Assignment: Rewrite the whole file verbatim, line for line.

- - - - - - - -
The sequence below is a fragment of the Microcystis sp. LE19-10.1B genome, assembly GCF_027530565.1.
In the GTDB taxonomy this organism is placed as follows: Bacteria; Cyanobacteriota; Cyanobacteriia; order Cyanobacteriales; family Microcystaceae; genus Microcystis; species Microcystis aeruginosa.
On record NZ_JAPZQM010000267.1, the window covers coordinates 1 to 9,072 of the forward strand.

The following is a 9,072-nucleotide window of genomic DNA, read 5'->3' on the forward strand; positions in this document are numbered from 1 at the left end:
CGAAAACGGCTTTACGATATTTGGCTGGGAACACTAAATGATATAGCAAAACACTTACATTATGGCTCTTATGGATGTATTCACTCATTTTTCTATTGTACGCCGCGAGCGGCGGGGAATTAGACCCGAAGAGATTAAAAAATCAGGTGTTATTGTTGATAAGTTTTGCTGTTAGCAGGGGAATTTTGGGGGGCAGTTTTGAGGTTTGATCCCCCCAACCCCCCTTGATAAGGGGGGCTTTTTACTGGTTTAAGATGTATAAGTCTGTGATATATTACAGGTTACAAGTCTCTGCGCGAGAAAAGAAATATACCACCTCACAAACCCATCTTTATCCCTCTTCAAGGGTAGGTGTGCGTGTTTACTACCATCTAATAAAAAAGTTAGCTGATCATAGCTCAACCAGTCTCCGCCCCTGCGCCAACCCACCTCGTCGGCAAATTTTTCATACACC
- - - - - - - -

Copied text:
The sequence below is a fragment of the Microcystis sp. LE19-10.1B genome, assembly GCF_027530565.1.
In the GTDB taxonomy this organism is placed as follows: Bacteria; Cyanobacteriota; Cyanobacteriia; order Cyanobacteriales; family Microcystaceae; genus Microcystis; species Microcystis aeruginosa.
On record NZ_JAPZQM010000267.1, the window covers coordinates 1 to 9,072 of the forward strand.

The following is a 9,072-nucleotide window of genomic DNA, read 5'->3' on the forward strand; positions in this document are numbered from 1 at the left end:
CGAAAACGGCTTTACGATATTTGGCTGGGAACACTAAATGATATAGCAAAACACTTACATTATGGCTCTTATGGATGTATTCACTCATTTTTCTATTGTACGCCGCGAGCGGCGGGGAATTAGACCCGAAGAGATTAAAAAATCAGGTGTTATTGTTGATAAGTTTTGCTGTTAGCAGGGGAATTTTGGGGGGCAGTTTTGAGGTTTGATCCCCCCAACCCCCCTTGATAAGGGGGGCTTTTTACTGGTTTAAGATGTATAAGTCTGTGATATATTACAGGTTACAAGTCTCTGCGCGAGAAAAGAAATATACCACCTCACAAACCCATCTTTATCCCTCTTCAAGGGTAGGTGTGCGTGTTTACTACCATCTAATAAAAAAGTTAGCTGATCATAGCTCAACCAGTCTCCGCCCCTGCGCCAACCCACCTCGTCGGCAAATTTTTCATACACC